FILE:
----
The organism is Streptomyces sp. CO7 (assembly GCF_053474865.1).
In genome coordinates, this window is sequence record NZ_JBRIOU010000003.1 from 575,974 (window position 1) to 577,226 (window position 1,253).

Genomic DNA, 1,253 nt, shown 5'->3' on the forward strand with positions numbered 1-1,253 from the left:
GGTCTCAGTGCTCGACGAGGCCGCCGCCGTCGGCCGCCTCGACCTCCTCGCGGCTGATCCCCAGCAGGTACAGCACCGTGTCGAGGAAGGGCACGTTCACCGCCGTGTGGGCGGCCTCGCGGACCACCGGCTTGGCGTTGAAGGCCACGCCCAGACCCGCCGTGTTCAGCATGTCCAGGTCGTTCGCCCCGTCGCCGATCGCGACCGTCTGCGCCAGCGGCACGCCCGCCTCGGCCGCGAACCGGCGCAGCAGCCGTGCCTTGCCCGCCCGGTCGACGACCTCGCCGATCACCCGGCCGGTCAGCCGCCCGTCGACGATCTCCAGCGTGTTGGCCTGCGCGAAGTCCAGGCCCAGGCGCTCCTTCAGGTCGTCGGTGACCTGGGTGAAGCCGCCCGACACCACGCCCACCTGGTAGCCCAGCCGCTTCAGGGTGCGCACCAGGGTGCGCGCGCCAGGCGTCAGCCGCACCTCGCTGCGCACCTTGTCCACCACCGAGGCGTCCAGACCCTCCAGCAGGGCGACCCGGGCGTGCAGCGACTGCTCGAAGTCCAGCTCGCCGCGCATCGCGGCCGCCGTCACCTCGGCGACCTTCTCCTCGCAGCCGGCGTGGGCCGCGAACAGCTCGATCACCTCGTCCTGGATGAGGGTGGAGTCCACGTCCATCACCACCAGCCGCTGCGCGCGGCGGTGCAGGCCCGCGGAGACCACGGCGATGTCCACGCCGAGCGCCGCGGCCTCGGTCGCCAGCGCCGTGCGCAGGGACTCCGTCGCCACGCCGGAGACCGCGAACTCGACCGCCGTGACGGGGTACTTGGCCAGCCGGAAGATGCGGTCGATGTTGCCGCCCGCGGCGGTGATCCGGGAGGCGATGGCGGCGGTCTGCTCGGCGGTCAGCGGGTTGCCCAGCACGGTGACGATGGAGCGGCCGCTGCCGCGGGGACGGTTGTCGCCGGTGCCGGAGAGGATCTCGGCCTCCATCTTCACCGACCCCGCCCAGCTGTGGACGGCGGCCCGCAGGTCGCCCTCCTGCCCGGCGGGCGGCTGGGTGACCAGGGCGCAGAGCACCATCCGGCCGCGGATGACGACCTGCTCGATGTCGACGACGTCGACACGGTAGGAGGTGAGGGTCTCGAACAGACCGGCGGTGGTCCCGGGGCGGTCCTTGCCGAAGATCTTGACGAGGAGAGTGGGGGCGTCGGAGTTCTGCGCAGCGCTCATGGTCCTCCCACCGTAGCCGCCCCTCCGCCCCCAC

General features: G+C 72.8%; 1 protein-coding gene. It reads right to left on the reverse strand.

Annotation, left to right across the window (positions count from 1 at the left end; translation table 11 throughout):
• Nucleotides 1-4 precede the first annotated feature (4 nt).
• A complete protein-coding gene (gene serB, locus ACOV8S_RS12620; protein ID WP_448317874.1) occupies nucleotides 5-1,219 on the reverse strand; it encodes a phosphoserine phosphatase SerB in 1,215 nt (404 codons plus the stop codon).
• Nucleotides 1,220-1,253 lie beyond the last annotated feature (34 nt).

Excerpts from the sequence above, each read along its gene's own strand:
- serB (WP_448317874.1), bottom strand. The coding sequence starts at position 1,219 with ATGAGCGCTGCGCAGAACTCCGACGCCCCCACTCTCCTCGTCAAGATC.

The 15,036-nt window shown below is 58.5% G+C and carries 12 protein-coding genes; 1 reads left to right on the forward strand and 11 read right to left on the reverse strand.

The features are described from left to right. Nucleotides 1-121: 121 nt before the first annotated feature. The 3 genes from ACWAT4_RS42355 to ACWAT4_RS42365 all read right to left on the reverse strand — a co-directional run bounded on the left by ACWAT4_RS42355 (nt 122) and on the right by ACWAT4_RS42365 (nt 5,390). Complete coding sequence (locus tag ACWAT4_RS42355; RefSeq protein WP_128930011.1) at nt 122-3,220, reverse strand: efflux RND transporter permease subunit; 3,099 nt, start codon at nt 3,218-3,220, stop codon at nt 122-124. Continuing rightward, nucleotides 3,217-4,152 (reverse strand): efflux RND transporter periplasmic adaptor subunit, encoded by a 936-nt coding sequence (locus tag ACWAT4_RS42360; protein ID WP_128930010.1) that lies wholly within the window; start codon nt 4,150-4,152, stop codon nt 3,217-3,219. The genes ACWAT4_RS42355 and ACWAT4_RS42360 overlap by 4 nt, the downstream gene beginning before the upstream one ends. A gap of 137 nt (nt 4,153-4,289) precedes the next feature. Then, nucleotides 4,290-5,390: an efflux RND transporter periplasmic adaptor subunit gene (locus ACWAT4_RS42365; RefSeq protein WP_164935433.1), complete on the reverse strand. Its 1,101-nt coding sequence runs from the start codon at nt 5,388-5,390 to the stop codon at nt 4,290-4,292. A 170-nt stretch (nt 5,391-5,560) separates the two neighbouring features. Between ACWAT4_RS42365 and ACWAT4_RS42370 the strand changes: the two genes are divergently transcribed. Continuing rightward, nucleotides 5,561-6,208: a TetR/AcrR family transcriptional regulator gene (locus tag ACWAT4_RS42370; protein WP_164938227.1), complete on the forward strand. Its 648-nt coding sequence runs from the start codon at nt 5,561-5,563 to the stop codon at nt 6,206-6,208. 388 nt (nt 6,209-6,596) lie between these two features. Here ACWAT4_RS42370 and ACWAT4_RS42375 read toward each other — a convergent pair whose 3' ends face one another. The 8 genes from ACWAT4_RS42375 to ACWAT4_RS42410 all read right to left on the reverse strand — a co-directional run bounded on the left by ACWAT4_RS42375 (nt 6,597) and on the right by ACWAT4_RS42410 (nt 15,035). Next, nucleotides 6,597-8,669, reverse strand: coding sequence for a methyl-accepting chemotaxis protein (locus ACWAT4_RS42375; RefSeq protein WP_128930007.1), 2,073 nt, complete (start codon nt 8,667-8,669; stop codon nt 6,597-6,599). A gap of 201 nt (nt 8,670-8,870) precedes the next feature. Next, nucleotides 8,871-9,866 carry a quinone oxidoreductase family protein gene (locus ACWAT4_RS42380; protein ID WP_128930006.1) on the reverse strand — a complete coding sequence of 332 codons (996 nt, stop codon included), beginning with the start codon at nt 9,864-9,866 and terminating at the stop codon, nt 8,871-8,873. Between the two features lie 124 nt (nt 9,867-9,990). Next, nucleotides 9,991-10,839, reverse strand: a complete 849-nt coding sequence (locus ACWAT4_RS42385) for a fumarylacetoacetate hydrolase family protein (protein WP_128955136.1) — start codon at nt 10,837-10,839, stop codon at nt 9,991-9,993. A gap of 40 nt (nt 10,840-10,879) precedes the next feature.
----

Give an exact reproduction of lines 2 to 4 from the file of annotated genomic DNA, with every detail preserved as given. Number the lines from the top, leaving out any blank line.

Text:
In genome coordinates, this window is sequence record NZ_JBRIOU010000003.1 from 575,974 (window position 1) to 577,226 (window position 1,253).

Genomic DNA, 1,253 nt, shown 5'->3' on the forward strand with positions numbered 1-1,253 from the left:
GGTCTCAGTGCTCGACGAGGCCGCCGCCGTCGGCCGCCTCGACCTCCTCGCGGCTGATCCCCAGCAGGTACAGCACCGTGTCGAGGAAGGGCACGTTCACCGCCGTGTGGGCGGCCTCGCGGACCACCGGCTTGGCGTTGAAGGCCACGCCCAGACCCGCCGTGTTCAGCATGTCCAGGTCGTTCGCCCCGTCGCCGATCGCGACCGTCTGCGCCAGCGGCACGCCCGCCTCGGCCGCGAACCGGCGCAGCAGCCGTGCCTTGCCCGCCCGGTCGACGACCTCGCCGATCACCCGGCCGGTCAGCCGCCCGTCGACGATCTCCAGCGTGTTGGCCTGCGCGAAGTCCAGGCCCAGGCGCTCCTTCAGGTCGTCGGTGACCTGGGTGAAGCCGCCCGACACCACGCCCACCTGGTAGCCCAGCCGCTTCAGGGTGCGCACCAGGGTGCGCGCGCCAGGCGTCAGCCGCACCTCGCTGCGCACCTTGTCCACCACCGAGGCGTCCAGACCCTCCAGCAGGGCGACCCGGGCGTGCAGCGACTGCTCGAAGTCCAGCTCGCCGCGCATCGCGGCCGCCGTCACCTCGGCGACCTTCTCCTCGCAGCCGGCGTGGGCCGCGAACAGCTCGATCACCTCGTCCTGGATGAGGGTGGAGTCCACGTCCATCACCACCAGCCGCTGCGCGCGGCGGTGCAGGCCCGCGGAGACCACGGCGATGTCCACGCCGAGCGCCGCGGCCTCGGTCGCCAGCGCCGTGCGCAGGGACTCCGTCGCCACGCCGGAGACCGCGAACTCGACCGCCGTGACGGGGTACTTGGCCAGCCGGAAGATGCGGTCGATGTTGCCGCCCGCGGCGGTGATCCGGGAGGCGATGGCGGCGGTCTGCTCGGCGGTCAGCGGGTTGCCCAGCACGGTGACGATGGAGCGGCCGCTGCCGCGGGGACGGTTGTCGCCGGTGCCGGAGAGGATCTCGGCCTCCATCTTCACCGACCCCGCCCAGCTGTGGACGGCGGCCCGCAGGTCGCCCTCCTGCCCGGCGGGCGGCTGGGTGACCAGGGCGCAGAGCACCATCCGGCCGCGGATGACGACCTGCTCGATGTCGACGACGTCGACACGGTAGGAGGTGAGGGTCTCGAACAGACCGGCGGTGGTCCCGGGGCGGTCCTTGCCGAAGATCTTGACGAGGAGAGTGGGGGCGTCGGAGTTCTGCGCAGCGCTCATGGTCCTCCCACCGTAGCCGCCCCTCCGCCCCCAC